Shaving a YAML Yak
Have you ever seen this error?
$ gem install rails --pre ERROR: While executing gem ... (NameError) uninitialized constant Psych::Syck $
Yes, I have too. Today we’re going to discuss the source of this error, and what we need to do to fix it.
Upgrade rubygems to make this error go away. However, the long term solution is to fix rubygems.org.
Gemspecs and YAML
When you package your gem, the resulting
.gem file contains a YAML representation of your gemspec. The YAML representation of your gemspec contains everything your gemspec contains, including author information and dependency information.
The generated gem file is just a tar file:
$ gem fetch rails Fetching: rails-3.1.0.gem (100%) Downloaded rails-3.1.0 $ file rails-3.1.0.gem rails-3.1.0.gem: POSIX tar archive
The tar file contains two gzipped files. One is the actual contents of your gem, the rb files, etc. The other gz file is metadata about your gem:
$ tar xvf rails-3.1.0.gem x data.tar.gz x metadata.gz
The metadata is your gemspec in YAML format. We can easily examine the YAML data by using the
$ gzcat metadata.gz --- !ruby/object:Gem::Specification name: rails version: !ruby/object:Gem::Version hash: 3 prerelease: segments: - 3 - 1 - 0 version: 3.1.0 platform: ruby ...
YAML and Ruby’s standard library
Ruby has shipped with a YAML parsing library for quite a long time. The library (called “syck”) is a custom YAML 1.0 parser, and has been part of Ruby since 1.8. Unfortunately, the library was abandoned.
YAML parsing is important for Ruby, so rather than removing Syck, it is being replaced with a new library called Psych. Psych is a YAML 1.1 parser, but is powered by libyaml. libyaml is developed by the team that writes the YAML spec, and is considered to be the canonical implementation.
Unfortunately, this transition can cause subtle but annoying problems.
The problem we see when downloading from rubygems.org is due to round tripping issues between Syck and Psych. Let’s compare how Syck and Psych serialize the
>> RUBY_VERSION => "1.8.7" >> require 'yaml' => true >> YAML.dump ['='] => "--- \n- \"=\"\n" >>
In the example above, we’re using Syck to dump an equals sign. Notice this double quotes surrounding the equals sign. Now let’s try the same thing with Psych:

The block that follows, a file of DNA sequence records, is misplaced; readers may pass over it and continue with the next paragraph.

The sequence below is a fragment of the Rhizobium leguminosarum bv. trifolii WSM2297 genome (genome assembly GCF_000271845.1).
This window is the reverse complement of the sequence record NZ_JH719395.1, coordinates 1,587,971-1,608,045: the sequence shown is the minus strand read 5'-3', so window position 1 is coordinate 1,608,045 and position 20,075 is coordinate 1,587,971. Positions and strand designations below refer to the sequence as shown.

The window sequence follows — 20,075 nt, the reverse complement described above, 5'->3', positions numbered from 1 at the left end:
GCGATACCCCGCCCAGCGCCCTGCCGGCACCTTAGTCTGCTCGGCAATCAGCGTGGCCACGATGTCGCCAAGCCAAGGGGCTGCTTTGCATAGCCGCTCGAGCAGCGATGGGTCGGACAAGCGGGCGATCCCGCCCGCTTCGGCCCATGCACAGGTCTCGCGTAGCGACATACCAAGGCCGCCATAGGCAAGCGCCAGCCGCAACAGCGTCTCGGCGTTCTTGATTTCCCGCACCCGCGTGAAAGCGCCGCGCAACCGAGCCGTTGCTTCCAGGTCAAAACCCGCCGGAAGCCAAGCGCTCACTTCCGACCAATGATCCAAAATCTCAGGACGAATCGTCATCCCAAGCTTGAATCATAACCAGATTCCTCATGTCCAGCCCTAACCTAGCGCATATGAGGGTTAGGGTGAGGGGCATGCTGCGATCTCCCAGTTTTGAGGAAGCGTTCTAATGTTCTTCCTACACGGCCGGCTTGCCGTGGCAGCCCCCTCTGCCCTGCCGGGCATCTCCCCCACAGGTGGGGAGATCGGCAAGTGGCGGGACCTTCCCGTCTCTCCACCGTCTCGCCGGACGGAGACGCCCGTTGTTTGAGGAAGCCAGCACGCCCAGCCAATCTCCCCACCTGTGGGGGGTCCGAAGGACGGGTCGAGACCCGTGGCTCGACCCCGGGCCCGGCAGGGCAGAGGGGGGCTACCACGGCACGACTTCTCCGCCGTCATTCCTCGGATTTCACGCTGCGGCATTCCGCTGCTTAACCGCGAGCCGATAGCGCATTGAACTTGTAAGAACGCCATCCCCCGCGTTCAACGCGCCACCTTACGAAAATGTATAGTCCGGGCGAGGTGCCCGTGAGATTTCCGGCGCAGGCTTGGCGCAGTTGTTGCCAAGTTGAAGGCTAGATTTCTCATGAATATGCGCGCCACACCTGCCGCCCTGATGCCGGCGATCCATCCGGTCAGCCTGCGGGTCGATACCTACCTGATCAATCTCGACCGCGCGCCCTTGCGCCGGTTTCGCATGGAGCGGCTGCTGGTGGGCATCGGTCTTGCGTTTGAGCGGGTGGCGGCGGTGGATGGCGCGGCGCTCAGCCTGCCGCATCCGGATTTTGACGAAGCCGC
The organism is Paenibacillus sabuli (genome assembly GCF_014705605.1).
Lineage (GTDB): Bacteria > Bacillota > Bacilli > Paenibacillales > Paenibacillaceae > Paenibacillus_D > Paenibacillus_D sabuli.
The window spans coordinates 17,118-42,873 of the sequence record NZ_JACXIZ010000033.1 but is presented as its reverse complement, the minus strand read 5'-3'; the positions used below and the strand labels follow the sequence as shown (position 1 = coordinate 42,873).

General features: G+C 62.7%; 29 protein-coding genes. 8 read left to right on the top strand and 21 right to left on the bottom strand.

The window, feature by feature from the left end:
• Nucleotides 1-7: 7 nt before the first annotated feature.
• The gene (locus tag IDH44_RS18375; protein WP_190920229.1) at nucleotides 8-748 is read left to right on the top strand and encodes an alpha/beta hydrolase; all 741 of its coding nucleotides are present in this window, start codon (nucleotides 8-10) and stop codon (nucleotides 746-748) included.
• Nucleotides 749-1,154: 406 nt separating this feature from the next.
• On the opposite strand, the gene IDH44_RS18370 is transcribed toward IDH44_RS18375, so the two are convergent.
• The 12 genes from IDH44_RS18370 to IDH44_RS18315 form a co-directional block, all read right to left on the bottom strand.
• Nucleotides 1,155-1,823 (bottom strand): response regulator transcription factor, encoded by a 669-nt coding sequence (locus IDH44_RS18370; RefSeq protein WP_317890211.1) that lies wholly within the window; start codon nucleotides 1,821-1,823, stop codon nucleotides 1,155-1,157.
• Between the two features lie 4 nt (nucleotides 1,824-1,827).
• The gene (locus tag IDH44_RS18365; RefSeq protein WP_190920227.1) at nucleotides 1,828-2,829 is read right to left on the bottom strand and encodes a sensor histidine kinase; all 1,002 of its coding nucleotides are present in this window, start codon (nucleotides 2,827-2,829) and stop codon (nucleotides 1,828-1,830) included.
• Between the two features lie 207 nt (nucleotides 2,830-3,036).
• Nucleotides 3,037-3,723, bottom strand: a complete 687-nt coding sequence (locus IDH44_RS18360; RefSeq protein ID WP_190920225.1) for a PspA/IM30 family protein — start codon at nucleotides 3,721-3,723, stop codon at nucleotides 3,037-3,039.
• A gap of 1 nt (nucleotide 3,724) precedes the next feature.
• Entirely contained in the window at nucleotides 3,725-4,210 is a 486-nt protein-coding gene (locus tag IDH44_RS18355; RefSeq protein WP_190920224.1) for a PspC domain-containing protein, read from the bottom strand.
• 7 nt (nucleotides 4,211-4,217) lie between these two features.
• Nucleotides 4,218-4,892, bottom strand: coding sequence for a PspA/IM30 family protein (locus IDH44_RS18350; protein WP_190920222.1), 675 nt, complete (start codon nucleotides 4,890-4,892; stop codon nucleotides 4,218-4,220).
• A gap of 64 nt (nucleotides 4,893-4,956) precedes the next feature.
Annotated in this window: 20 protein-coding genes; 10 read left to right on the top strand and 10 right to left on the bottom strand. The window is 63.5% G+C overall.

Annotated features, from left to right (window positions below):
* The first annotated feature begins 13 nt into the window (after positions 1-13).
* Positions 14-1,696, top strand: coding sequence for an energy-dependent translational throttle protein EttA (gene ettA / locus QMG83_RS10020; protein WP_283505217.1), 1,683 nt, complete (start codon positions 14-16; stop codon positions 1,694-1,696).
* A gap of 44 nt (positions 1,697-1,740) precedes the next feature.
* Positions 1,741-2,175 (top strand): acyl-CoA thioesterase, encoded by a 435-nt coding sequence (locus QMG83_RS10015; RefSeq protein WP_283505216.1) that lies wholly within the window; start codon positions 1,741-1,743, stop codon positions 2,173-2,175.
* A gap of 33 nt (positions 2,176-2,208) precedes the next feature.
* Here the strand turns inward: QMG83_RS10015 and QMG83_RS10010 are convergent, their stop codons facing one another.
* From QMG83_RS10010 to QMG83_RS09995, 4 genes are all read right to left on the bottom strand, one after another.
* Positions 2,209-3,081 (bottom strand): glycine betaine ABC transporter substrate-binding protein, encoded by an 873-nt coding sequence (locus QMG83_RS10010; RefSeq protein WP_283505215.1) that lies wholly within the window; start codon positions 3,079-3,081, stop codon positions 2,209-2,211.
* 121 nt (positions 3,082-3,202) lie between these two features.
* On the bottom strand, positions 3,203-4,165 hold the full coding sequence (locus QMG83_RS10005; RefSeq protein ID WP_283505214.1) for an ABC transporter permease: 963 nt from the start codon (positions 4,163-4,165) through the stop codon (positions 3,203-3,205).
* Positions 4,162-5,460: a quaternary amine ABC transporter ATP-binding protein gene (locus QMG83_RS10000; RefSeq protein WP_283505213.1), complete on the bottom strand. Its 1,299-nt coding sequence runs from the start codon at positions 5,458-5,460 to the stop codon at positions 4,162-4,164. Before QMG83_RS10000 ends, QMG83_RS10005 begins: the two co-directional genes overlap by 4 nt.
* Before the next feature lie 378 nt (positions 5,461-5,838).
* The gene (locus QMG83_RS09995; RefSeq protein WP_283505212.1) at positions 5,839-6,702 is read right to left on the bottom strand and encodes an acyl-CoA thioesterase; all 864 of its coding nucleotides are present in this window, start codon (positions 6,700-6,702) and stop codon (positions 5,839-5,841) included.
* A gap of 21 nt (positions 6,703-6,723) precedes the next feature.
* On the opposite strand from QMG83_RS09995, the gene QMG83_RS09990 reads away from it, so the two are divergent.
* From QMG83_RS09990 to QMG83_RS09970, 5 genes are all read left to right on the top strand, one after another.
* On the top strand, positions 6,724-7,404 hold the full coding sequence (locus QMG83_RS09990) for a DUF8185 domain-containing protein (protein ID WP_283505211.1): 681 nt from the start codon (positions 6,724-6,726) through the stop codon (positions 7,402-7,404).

irb(main):001:0> RUBY_VERSION => "1.9.4" irb(main):002:0> require 'yaml' => true irb(main):003:0> YAML.dump ['='] => "---\n- =\n" irb(main):004:0>
Notice in this example the lack of double quotes surrounding the equals sign. Both of these are valid YAML documents. Let’s see what happens when we feed the YAML from Psych in to Syck:
>> RUBY_VERSION => "1.8.7" >> yaml = "---\n- =\n" => "---\n- =\n" >> YAML.load yaml => [#<YAML::Syck::DefaultKey:0x1026d0210>] >>
There we have it! We can get Syck to return a strange object even when given a valid YAML document. But how does this relate to gemspecs and rubygems.org?
Recall that gemspecs are dumped to YAML when the gem is packaged. It’s possible (and not unheard of) for our gemspecs to contain an equals sign. Consider the defining dependencies in your gemspec:
Gem::Specification.new do |s| ... s.add_dependency('activesupport', '= 3.1.0') .. end
Those dependencies are serialized to the generated YAML file. If we package this using Psych and examine the generated yaml, we can find the section where the dependency is declared:
$ gzcat metadata.gz ... dependencies: - !ruby/object:Gem::Dependency name: activesupport requirement: &70133834330380 !ruby/object:Gem::Requirement none: false requirements: - - = - !ruby/object:Gem::Version version: 3.1.0 ...
Notice the unquoted equals sign in the metadata.
The trouble with the spec we saw above is that rubygems.org still uses syck as it’s YAML parser. When the server parses the gem YAML file, it turns the equals sign in to a Syck DefaultKey.
You can see this problem manifest itself on the rubygems.org website if you look at the Runtime Dependencies for some gems:
A simple google search will show that this is not an uncommon problem.
Command line errors
When downloading gem information, rubygems.org will send dependency information in marshall format. Gems that have the DefaultKey object in their dependencies will have that object marshalled and sent down to the client. If the client does not use Syck (which is default for 1.9.2+ when libyaml is available), then the Syck constant cannot be found and the “uninitialized constant” error will appear.
How can we fix this?
We have two ways to deal with this issue. The first way to deal with this issue is to upgrade rubygems. Rubygems contains code to work around the issue when installing gems. But it does not fix the issue.
The only way we can fix this error for all users is to upgrade rubygems.org to use psych as the YAML parser. Upgrading rubygems.org will prevent the strange objects from entering marshal data sent to users.
We’re working on this upgrade, but we can use your help! Specifically, we need to get delayed job to be compatible with Psych. Once we overcome that hurdle, I think it will be easy to get rubygems.org upgraded.
Thanks for listening!